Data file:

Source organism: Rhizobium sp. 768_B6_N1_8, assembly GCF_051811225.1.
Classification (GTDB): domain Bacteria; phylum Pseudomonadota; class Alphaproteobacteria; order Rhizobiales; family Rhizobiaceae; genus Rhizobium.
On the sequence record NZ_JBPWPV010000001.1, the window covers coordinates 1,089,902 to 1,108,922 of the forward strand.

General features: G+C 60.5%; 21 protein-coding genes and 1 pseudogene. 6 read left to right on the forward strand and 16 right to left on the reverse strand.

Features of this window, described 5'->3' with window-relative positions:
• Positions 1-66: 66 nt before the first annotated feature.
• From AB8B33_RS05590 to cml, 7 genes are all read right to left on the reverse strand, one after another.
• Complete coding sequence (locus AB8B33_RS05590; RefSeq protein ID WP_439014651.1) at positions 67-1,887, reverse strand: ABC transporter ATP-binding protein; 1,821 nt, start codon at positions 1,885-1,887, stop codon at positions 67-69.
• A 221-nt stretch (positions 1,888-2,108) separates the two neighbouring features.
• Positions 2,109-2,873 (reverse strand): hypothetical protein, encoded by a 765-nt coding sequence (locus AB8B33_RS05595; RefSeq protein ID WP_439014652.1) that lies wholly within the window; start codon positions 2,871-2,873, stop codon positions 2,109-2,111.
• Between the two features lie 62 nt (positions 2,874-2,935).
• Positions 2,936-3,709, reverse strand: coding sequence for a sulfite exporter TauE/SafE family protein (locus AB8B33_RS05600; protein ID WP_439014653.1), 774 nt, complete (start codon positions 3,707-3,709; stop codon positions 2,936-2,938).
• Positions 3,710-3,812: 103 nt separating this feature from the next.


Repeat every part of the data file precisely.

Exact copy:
Source organism: Rhizobium sp. 768_B6_N1_8, assembly GCF_051811225.1.
Classification (GTDB): domain Bacteria; phylum Pseudomonadota; class Alphaproteobacteria; order Rhizobiales; family Rhizobiaceae; genus Rhizobium.
On the sequence record NZ_JBPWPV010000001.1, the window covers coordinates 1,089,902 to 1,108,922 of the forward strand.

General features: G+C 60.5%; 21 protein-coding genes and 1 pseudogene. 6 read left to right on the forward strand and 16 right to left on the reverse strand.

Features of this window, described 5'->3' with window-relative positions:
• Positions 1-66: 66 nt before the first annotated feature.
• From AB8B33_RS05590 to cml, 7 genes are all read right to left on the reverse strand, one after another.
• Complete coding sequence (locus AB8B33_RS05590; RefSeq protein ID WP_439014651.1) at positions 67-1,887, reverse strand: ABC transporter ATP-binding protein; 1,821 nt, start codon at positions 1,885-1,887, stop codon at positions 67-69.
• A 221-nt stretch (positions 1,888-2,108) separates the two neighbouring features.
• Positions 2,109-2,873 (reverse strand): hypothetical protein, encoded by a 765-nt coding sequence (locus AB8B33_RS05595; RefSeq protein ID WP_439014652.1) that lies wholly within the window; start codon positions 2,871-2,873, stop codon positions 2,109-2,111.
• Between the two features lie 62 nt (positions 2,874-2,935).
• Positions 2,936-3,709, reverse strand: coding sequence for a sulfite exporter TauE/SafE family protein (locus AB8B33_RS05600; protein ID WP_439014653.1), 774 nt, complete (start codon positions 3,707-3,709; stop codon positions 2,936-2,938).
• Positions 3,710-3,812: 103 nt separating this feature from the next.